This entry is part 9 of 10 in the series PCB Design

“Appraisal time is going on. Today is the day, technie X is having one on one meeting with the manager. The most proficient PCB design engineer in the group is all set to ask for increment.
X will ask bluntly, oh, so fed up of useless office politics.
it’s time. <War drums> this is in X’s mind.
tik-tok… tik-tok… tik-tok… One our passed… technie X is out of the cabin.
Burning with revenge…… more revenge…… <Dramatic Bollywood music> oh that music is also in his mind.
technie X is all set. now X will engineer to fail the PCB, but shhhhh…. no one knows <ta ta da>
or can someone figure it out 😉

Appraisal of technie X
Furious Technie X – A still from appraisal

On a funny note, this is the time to make them pay. Really? Oh, this article can be taken as both ways, as a revenge 😮 or a guideline for what not to do. The decision is purely up-to reader. Technie X has decided, clues from personality should be used to model into design decisions. The engineering to doom the PCB design begins with instructions to the subordinates.

Faster is better

  • No matter what the design is, choose the fastest clock with the highest rise time possible. Harmonics of this will surely develop some great relationship with the neighbourhood. Selection of clock should be so fine, that even with nano-second time division, CRO should show a perfect square.
  • Choose the components with the highest slew rates. Slow is boring. The signal shape should be perfectly square always.

Be a wanderer

  • Travelling is very important. Take your time to layout the longest possible ring road all around the PCB. Make sure to show the edges of the board to the clock. Some sightseeing is necessary. And if you are feeling adventurous why not give some zig-zag with sharpest turns and jump between layers along the path.
  • Do you like jumping signals? I wish you could jump to save time. But this flexibility can be given to your all-time friend “electronic signal”. Make sure it has all the fun, it jumps across potentials, other signal and also isolated planes.

Cost cutting is necessary

  • Make sure to remove unnecessary copper from planes. Cutting the weight is good, isn’t it? It will save cost also. This will also help the currents to flow from longer paths. Give them the long route to drive everything crazy.
  • What is that unnecessary copy-paste decoupling capacitors are doing here. Save some cost remove all but one. Now it is better. PCB looks clutter free too.

Be radiant

  • You want to be radiant. Aren’t you? So should be your board it should be detected from far. Start with the AC input. Put the power regulators far from the entry point. at least give it some space to show its glory.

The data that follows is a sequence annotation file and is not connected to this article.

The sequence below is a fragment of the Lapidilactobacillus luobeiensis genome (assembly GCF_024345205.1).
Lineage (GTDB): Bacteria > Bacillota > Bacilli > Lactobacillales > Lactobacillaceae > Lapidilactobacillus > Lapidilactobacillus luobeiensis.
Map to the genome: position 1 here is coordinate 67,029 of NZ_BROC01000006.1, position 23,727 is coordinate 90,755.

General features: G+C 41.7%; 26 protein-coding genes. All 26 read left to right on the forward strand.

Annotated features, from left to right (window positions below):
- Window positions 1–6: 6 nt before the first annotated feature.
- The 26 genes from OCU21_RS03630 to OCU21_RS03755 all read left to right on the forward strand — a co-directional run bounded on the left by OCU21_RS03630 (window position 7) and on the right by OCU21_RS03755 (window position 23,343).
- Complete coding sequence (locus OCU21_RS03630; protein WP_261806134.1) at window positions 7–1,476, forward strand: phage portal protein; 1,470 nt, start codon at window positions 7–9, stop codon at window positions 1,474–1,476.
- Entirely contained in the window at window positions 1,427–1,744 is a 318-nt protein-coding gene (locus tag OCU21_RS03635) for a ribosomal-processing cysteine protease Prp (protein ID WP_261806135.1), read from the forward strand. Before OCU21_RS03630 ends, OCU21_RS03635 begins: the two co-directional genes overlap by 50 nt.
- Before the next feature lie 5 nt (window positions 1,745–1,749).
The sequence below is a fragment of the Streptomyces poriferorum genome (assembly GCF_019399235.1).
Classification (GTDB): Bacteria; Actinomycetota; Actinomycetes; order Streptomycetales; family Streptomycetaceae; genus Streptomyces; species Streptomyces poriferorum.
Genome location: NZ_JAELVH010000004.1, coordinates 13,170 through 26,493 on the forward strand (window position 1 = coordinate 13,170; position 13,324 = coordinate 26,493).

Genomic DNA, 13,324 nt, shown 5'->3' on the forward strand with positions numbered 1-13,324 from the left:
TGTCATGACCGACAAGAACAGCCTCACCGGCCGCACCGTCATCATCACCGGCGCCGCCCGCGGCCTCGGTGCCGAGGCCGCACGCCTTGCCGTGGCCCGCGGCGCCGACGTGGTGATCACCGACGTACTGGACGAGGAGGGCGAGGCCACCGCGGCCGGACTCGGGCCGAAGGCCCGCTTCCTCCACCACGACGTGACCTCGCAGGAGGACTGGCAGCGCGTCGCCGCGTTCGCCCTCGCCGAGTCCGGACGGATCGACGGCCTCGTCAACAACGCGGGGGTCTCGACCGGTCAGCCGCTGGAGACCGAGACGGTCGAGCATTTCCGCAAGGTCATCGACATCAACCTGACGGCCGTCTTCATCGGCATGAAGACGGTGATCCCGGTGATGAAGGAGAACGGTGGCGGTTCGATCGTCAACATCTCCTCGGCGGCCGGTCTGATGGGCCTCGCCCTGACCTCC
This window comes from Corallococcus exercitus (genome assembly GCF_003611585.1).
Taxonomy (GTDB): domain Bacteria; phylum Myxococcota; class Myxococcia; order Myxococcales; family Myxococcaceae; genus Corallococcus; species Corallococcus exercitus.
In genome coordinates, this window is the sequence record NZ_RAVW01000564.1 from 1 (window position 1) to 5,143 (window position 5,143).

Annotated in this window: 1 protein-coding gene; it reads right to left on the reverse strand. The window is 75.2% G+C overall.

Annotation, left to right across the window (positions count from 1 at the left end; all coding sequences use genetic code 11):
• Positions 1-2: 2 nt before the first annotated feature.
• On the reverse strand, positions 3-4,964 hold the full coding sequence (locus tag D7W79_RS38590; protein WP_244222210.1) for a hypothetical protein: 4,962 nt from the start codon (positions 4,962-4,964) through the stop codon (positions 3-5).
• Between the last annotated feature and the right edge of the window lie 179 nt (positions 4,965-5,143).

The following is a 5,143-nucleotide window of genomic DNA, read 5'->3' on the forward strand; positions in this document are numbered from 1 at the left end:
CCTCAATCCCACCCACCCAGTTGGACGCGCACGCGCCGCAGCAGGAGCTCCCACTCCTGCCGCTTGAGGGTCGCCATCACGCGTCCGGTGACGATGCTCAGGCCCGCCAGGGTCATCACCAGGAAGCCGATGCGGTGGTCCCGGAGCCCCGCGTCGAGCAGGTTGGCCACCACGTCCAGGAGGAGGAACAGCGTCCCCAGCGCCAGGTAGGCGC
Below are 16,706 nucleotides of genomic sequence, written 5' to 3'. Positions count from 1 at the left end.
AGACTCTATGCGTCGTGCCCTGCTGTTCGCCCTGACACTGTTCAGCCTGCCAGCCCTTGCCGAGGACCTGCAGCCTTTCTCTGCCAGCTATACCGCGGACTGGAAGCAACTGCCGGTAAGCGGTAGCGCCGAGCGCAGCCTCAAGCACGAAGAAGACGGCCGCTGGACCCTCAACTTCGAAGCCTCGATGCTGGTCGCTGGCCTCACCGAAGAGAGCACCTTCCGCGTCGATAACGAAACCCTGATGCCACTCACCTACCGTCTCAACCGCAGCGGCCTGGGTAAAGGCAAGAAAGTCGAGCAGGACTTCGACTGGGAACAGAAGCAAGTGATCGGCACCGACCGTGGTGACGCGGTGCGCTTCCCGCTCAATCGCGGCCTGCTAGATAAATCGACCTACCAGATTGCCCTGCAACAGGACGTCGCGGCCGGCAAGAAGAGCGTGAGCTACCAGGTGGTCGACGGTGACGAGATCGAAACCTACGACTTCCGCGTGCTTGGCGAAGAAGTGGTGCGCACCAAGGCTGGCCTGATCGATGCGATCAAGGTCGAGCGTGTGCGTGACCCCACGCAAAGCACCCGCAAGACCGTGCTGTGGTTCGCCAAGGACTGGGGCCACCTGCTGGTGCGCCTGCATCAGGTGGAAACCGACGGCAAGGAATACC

• Mind the privacy of I/O cables. Keep them apart. Only then they can show their true potential to radiate. Keep the filters away if any.

Style is everything

  • Why not paint the metal enclosure with this non-conductive matte finish. Any left spot can start corrosion, cover it all.
  • Keep the ground away from enclosure. One doesn’t need unnecessary connections coming to pretty cover.

After all this even if the design works 🙁 and company plans to sell it. Oh well, come to techniex. Our PCB design guideline series will surely help.

By Purnendu Kumar

Purnendu is currently working as Senior Project Engineer at QuNu Labs, Indias only Quantum security company. He has submitted his thesis for Masters (MS by research 2014-17) in electrical engineering at IIT Madras for doing his research on “constant fraction discriminator” and “amplitude and rise-time compensated discriminator” for precise time stamping of Resistive Plate Chamber detector signals. In collaboration with India Based Neutrino observatory project, he has participated in design and upgrade of FPGA-based data acquisition system, test-jig development, and discrete front-end design. After completion of his bachelors in Electrical Engineering (Power and Electronics), he was awarded Junior Research Fellowship at Department of Physics and Astro-physics, University of Delhi under same (INO) project. His current interest is in high-speed circuit design, embedded systems, IoT, FPGA implementation and optimization of complex algorithms, experimental high-energy physics, and quantum mechanics.